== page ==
A Chemical Beach Tour in North Korea
For a long time, I had wanted to enjoy the beaches of North Korea promoted in official brochures. But the best one – located on the East Coast in Hamhung, the second largest city in the DPRK with a population of 800,000 – was not open to tourists. This finally changed in 2011 and I jumped on the opportunity to be one of the first to visit the place.
My North Korean guide got starry-eyed while talking about this beach. He was extolling the "excellent stretches of pristine beach.” I don’t think that he ever went there but he learnt the official propaganda by heart.
He told me that every North Korean citizen had the secret dream of enjoying a beach holiday. On the brochure he gave me, it said, “Majon, the resort in the suburbs of Hamhung and an industrial city” – an example of North Korean marketing.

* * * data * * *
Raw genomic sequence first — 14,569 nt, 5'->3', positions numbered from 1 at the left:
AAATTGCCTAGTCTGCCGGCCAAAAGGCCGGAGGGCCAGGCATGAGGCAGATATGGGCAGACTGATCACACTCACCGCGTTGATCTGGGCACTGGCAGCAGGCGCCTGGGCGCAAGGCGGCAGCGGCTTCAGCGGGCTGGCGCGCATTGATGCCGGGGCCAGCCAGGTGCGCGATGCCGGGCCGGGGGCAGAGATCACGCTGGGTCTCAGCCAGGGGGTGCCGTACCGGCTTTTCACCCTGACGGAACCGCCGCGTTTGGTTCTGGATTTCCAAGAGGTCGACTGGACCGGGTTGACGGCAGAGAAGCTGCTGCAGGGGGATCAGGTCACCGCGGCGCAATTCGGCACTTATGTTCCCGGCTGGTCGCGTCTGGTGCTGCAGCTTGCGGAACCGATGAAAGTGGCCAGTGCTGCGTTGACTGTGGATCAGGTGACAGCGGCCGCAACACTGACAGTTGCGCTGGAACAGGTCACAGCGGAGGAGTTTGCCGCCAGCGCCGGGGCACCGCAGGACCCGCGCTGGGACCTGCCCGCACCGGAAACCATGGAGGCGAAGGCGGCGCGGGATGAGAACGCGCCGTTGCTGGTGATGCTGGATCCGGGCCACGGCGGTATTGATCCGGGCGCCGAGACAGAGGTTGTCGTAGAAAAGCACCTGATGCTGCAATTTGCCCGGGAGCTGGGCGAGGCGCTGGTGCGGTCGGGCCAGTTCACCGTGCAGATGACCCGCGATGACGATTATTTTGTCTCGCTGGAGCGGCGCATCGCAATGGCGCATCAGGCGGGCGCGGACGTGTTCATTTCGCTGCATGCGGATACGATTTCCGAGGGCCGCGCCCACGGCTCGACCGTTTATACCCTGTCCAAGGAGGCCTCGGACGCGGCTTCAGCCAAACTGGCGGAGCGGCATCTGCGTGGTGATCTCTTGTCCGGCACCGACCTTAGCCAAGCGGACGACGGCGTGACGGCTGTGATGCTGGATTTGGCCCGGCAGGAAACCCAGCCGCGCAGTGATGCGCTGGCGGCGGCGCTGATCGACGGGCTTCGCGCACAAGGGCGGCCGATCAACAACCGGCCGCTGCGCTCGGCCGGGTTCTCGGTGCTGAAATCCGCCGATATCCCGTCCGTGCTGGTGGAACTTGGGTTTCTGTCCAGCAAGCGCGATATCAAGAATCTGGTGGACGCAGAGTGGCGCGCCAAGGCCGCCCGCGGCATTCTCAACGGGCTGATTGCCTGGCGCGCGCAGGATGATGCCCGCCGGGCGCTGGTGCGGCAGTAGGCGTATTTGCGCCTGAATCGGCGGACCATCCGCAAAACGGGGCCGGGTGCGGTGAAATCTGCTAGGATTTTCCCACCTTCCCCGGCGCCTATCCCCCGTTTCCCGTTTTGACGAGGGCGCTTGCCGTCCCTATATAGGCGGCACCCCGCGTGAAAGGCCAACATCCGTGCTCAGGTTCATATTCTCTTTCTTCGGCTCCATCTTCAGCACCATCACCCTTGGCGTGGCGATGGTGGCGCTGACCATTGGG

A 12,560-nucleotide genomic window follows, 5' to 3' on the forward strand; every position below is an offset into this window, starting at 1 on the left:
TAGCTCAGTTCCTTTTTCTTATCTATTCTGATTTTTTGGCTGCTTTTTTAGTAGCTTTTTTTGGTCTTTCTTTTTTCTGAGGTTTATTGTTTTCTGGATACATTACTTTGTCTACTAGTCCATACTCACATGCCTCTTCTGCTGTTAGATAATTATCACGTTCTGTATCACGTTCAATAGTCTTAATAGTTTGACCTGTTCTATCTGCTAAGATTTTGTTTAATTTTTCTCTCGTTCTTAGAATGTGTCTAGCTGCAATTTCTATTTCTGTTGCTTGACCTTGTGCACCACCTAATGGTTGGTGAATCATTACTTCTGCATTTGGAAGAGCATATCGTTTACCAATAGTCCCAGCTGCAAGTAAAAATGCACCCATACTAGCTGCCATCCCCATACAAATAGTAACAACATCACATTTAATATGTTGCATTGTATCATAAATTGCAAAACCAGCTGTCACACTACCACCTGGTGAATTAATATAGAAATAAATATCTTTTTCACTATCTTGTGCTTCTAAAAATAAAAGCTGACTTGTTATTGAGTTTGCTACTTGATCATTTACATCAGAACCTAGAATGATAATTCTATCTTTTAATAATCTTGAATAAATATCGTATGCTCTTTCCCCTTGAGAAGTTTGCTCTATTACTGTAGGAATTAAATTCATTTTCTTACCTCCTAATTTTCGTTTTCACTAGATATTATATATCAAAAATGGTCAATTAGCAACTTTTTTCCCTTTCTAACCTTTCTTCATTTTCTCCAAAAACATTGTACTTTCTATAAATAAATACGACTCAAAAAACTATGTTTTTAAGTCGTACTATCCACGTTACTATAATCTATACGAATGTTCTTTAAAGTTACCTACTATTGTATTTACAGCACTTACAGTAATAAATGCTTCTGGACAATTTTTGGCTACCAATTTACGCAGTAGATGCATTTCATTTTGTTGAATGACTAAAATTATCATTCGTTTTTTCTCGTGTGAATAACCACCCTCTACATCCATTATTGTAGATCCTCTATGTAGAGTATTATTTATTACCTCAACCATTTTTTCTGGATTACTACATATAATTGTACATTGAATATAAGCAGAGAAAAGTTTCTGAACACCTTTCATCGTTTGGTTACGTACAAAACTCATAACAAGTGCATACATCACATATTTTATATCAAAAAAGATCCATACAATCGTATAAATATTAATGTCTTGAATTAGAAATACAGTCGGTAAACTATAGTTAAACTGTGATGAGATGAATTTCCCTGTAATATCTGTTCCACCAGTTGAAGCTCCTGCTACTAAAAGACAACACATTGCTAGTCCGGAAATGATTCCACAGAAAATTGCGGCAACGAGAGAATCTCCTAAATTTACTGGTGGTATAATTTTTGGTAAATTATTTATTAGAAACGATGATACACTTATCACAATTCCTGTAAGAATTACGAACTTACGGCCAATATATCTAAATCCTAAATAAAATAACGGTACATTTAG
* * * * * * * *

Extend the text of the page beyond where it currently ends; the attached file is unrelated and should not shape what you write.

After arriving in Hamhung, a five-hour drive from Pyongyang, I follow the mandatory city tour. One stop in front of the Grand Theatre – not possible to go inside. I’m allowed to open the bus window if I want to take a picture. Another stop in front of Kim Il Sung’s giant statue. My guide explains, “The hill was built by people so they could erect the statue of the Great Leader Kim Il Sung on top of it. From there, you have a great view over the city. Let’s go!”
In fact, the view from the top shows a dull city surrounded by the smoke from the factory chimneys as Hamhung is home to the best beach in North Korea but is also an industrial city with many chemical complexes. Everywhere we drive, we see factories when they are not hidden by the chimney smoke.
My guide tells me that there is no pollution in the city… I ask him to be serious for once. Perhaps the air is pure in Pyongyang, but in Hamhung, it’s another story. But he keeps repeating that the air is pure. Sometimes, too much propaganda kills the propaganda…
I am invited to visit the Hungnam Fertilizer Complex. An alarming yellow smoke